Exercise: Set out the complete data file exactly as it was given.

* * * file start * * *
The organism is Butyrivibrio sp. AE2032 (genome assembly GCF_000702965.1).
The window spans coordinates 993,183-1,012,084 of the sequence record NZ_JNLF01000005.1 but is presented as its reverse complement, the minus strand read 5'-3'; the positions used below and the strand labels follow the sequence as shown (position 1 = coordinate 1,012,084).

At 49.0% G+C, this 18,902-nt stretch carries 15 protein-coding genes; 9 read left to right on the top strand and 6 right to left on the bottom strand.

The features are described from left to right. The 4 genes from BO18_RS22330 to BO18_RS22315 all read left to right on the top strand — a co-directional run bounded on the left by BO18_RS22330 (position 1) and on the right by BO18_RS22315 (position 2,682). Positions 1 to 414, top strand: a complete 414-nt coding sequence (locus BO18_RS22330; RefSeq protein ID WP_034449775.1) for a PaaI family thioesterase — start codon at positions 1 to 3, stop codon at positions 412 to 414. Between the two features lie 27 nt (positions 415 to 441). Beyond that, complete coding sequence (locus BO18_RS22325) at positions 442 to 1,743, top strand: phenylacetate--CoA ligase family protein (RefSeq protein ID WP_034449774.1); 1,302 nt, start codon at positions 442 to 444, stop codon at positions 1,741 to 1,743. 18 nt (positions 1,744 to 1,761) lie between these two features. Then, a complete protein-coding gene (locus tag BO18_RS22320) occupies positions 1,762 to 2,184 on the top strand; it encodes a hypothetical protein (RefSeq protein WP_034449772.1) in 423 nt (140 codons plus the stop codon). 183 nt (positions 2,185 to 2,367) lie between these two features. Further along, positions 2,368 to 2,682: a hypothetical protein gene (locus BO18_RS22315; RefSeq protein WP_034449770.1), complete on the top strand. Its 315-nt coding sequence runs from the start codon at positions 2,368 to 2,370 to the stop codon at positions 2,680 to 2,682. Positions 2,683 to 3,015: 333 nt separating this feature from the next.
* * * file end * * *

The organism is Butyrivibrio sp. AE2032 (genome assembly GCF_000702965.1).
The window spans coordinates 993,183-1,012,084 of the sequence record NZ_JNLF01000005.1 but is presented as its reverse complement, the minus strand read 5'-3'; the positions used below and the strand labels follow the sequence as shown (position 1 = coordinate 1,012,084).

At 49.0% G+C, this 18,902-nt stretch carries 15 protein-coding genes; 9 read left to right on the top strand and 6 right to left on the bottom strand.

The features are described from left to right. The 4 genes from BO18_RS22330 to BO18_RS22315 all read left to right on the top strand — a co-directional run bounded on the left by BO18_RS22330 (position 1) and on the right by BO18_RS22315 (position 2,682). Positions 1 to 414, top strand: a complete 414-nt coding sequence (locus BO18_RS22330; RefSeq protein ID WP_034449775.1) for a PaaI family thioesterase — start codon at positions 1 to 3, stop codon at positions 412 to 414. Between the two features lie 27 nt (positions 415 to 441). Beyond that, complete coding sequence (locus BO18_RS22325) at positions 442 to 1,743, top strand: phenylacetate--CoA ligase family protein (RefSeq protein ID WP_034449774.1); 1,302 nt, start codon at positions 442 to 444, stop codon at positions 1,741 to 1,743. 18 nt (positions 1,744 to 1,761) lie between these two features. Then, a complete protein-coding gene (locus tag BO18_RS22320) occupies positions 1,762 to 2,184 on the top strand; it encodes a hypothetical protein (RefSeq protein WP_034449772.1) in 423 nt (140 codons plus the stop codon). 183 nt (positions 2,185 to 2,367) lie between these two features. Further along, positions 2,368 to 2,682: a hypothetical protein gene (locus BO18_RS22315; RefSeq protein WP_034449770.1), complete on the top strand. Its 315-nt coding sequence runs from the start codon at positions 2,368 to 2,370 to the stop codon at positions 2,680 to 2,682. Positions 2,683 to 3,015: 333 nt separating this feature from the next.